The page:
Thursday saw the beginning of a new chapter for Forestry Policy. It’s been a long journey, but the result is a fairly promising platform.
Just over 6 months ago, the Independent Panel on Forestry’s Final Report was published, setting out a range of recommendations united by the call for the development of ‘a new woodland culture’. We were pleased to see in response to the publication the then Secretary of State saying the Public Forest Estate (PFE) was safe. Therefore the first thing to applaud in the official response to the Final Report is confirmation that a new body should hold the PFE “in trust for the nation” – the Government has listened to the hundreds of thousands of voices demanding that it remains in public ownership.
There are other highlights that, as a Panel member, I’m particularly pleased to see acknowledged in the response. We now effectively have a new forests policy for England. We have a woodland expansion target for first time in England. We have got reaffirmation of ‘Keepers of Time’ which has an objective of no loss of ancient woodland. And crucially, the Government has got the message about working in partnership to create a new woodland culture in England.
But there are a few remaining issues. The Government has a rather limited view of what protection means – development through the planning process is still a major threat to ancient woodland, despite the repetition of the qualified protection in the NPPF. We’ll find out in June, when the decision on Oaken Wood is due, whether Defra’s fine words on protection hold any sway with the planning ministers. PAWS restoration is mentioned, but no new implementation strategy promised – it should have the same priority as open habitat restoration. Many initiatives are deferred for future consideration or discussion.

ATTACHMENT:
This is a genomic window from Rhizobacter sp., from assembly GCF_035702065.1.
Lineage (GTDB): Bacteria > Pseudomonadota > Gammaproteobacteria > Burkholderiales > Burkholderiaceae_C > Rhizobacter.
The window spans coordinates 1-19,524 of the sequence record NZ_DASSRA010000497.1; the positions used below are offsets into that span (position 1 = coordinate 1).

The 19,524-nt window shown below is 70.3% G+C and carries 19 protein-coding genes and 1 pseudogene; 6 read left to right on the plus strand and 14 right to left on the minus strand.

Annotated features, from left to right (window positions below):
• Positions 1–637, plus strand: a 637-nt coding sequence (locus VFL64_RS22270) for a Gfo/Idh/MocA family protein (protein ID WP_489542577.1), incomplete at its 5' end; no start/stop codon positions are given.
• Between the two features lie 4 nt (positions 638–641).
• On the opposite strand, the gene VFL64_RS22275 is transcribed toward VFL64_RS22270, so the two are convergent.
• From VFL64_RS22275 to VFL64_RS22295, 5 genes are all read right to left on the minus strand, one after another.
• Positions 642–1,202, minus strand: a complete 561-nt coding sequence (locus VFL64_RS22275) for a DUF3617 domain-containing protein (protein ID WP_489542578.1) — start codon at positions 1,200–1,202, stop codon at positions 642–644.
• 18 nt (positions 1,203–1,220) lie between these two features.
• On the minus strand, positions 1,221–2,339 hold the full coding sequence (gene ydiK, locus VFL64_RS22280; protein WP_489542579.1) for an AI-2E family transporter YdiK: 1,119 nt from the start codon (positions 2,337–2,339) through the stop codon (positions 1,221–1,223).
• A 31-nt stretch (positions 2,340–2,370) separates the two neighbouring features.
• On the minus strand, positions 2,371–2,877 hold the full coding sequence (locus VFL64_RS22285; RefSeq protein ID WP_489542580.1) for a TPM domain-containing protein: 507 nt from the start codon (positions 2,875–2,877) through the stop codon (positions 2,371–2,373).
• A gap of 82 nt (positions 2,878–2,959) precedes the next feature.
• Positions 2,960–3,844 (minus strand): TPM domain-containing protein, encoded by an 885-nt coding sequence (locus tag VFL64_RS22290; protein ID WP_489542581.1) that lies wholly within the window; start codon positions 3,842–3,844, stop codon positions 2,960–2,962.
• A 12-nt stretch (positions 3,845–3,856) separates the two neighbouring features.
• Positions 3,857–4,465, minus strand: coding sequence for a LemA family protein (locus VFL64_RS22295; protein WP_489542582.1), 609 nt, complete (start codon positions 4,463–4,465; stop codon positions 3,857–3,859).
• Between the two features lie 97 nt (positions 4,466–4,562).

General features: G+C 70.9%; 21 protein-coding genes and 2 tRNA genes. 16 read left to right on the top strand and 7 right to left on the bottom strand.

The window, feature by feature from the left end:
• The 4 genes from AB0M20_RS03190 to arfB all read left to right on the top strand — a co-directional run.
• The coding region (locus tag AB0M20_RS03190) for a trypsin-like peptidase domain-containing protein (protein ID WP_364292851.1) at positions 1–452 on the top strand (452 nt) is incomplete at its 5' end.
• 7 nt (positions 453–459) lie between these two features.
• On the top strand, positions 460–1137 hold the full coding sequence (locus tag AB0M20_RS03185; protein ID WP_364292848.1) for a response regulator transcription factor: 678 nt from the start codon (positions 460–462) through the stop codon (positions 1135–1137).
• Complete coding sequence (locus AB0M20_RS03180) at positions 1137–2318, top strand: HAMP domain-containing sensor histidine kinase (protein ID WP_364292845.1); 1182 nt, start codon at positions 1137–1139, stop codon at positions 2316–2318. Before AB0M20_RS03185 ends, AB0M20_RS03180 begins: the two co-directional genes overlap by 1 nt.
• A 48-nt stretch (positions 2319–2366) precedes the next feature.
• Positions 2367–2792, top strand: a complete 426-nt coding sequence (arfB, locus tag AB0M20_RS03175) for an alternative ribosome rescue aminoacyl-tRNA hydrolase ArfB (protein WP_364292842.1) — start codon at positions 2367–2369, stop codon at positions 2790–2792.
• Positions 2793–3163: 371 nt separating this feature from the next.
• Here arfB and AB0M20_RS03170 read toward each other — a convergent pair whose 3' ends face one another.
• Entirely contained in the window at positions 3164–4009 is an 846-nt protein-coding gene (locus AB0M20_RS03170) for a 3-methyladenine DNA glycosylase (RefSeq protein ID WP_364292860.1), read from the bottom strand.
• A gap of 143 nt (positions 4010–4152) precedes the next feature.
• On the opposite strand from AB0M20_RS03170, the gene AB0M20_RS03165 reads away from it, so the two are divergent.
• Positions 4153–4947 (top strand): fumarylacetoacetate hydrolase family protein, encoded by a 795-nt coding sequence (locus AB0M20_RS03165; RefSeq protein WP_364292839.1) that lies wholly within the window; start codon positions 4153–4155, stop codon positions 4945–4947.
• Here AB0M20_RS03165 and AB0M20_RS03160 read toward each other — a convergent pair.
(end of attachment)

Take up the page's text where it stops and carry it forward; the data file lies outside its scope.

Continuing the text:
Perhaps the biggest uncertainty is the future of Forest Services; the part of the Forestry Commission which currently provides advice and support on economic as well as the social and environmental aspects of forestry. If the government is serious about the woodland culture, Forest Services has a key leadership role in relation to the 82% of England’s woodland outside of the PFE. We have some concerns, first aired by Hilary Allison, that Austin Brady will expand upon in another blog.
We are one of several partners implementing forestry policy on the ground, with a good track record on woodland management, PAWS restoration, policy development, engaging with schools and community groups, and of course planting millions of trees! The partnership approach is the way forward, but this is a two-way process – we will deliver more if the government help us to help them. So let’s keep the government to account on what they’ve promised to deliver, or consider, in the future.
*Keep the debate alive and catch up with more posts in our ‘Forests Report’ series: http://wtcampaigns.wordpress.com/category/forests-report-2/